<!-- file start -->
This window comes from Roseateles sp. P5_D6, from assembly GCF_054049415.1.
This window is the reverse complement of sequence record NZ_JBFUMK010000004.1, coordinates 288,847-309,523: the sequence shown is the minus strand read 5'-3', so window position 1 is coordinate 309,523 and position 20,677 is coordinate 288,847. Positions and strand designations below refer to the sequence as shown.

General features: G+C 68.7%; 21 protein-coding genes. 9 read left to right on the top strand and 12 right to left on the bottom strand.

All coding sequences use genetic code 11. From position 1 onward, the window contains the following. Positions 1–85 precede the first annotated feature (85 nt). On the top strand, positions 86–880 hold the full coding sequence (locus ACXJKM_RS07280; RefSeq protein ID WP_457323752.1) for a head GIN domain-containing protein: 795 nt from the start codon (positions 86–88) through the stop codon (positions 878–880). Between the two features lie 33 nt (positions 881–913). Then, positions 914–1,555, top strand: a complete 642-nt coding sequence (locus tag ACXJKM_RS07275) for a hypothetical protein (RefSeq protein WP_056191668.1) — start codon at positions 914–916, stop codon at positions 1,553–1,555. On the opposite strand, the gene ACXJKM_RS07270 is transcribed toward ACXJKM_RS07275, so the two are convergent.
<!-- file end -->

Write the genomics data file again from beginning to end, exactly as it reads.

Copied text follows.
This window comes from Roseateles sp. P5_D6, from assembly GCF_054049415.1.
This window is the reverse complement of sequence record NZ_JBFUMK010000004.1, coordinates 288,847-309,523: the sequence shown is the minus strand read 5'-3', so window position 1 is coordinate 309,523 and position 20,677 is coordinate 288,847. Positions and strand designations below refer to the sequence as shown.

General features: G+C 68.7%; 21 protein-coding genes. 9 read left to right on the top strand and 12 right to left on the bottom strand.

All coding sequences use genetic code 11. From position 1 onward, the window contains the following. Positions 1–85 precede the first annotated feature (85 nt). On the top strand, positions 86–880 hold the full coding sequence (locus ACXJKM_RS07280; RefSeq protein ID WP_457323752.1) for a head GIN domain-containing protein: 795 nt from the start codon (positions 86–88) through the stop codon (positions 878–880). Between the two features lie 33 nt (positions 881–913). Then, positions 914–1,555, top strand: a complete 642-nt coding sequence (locus tag ACXJKM_RS07275) for a hypothetical protein (RefSeq protein WP_056191668.1) — start codon at positions 914–916, stop codon at positions 1,553–1,555. On the opposite strand, the gene ACXJKM_RS07270 is transcribed toward ACXJKM_RS07275, so the two are convergent.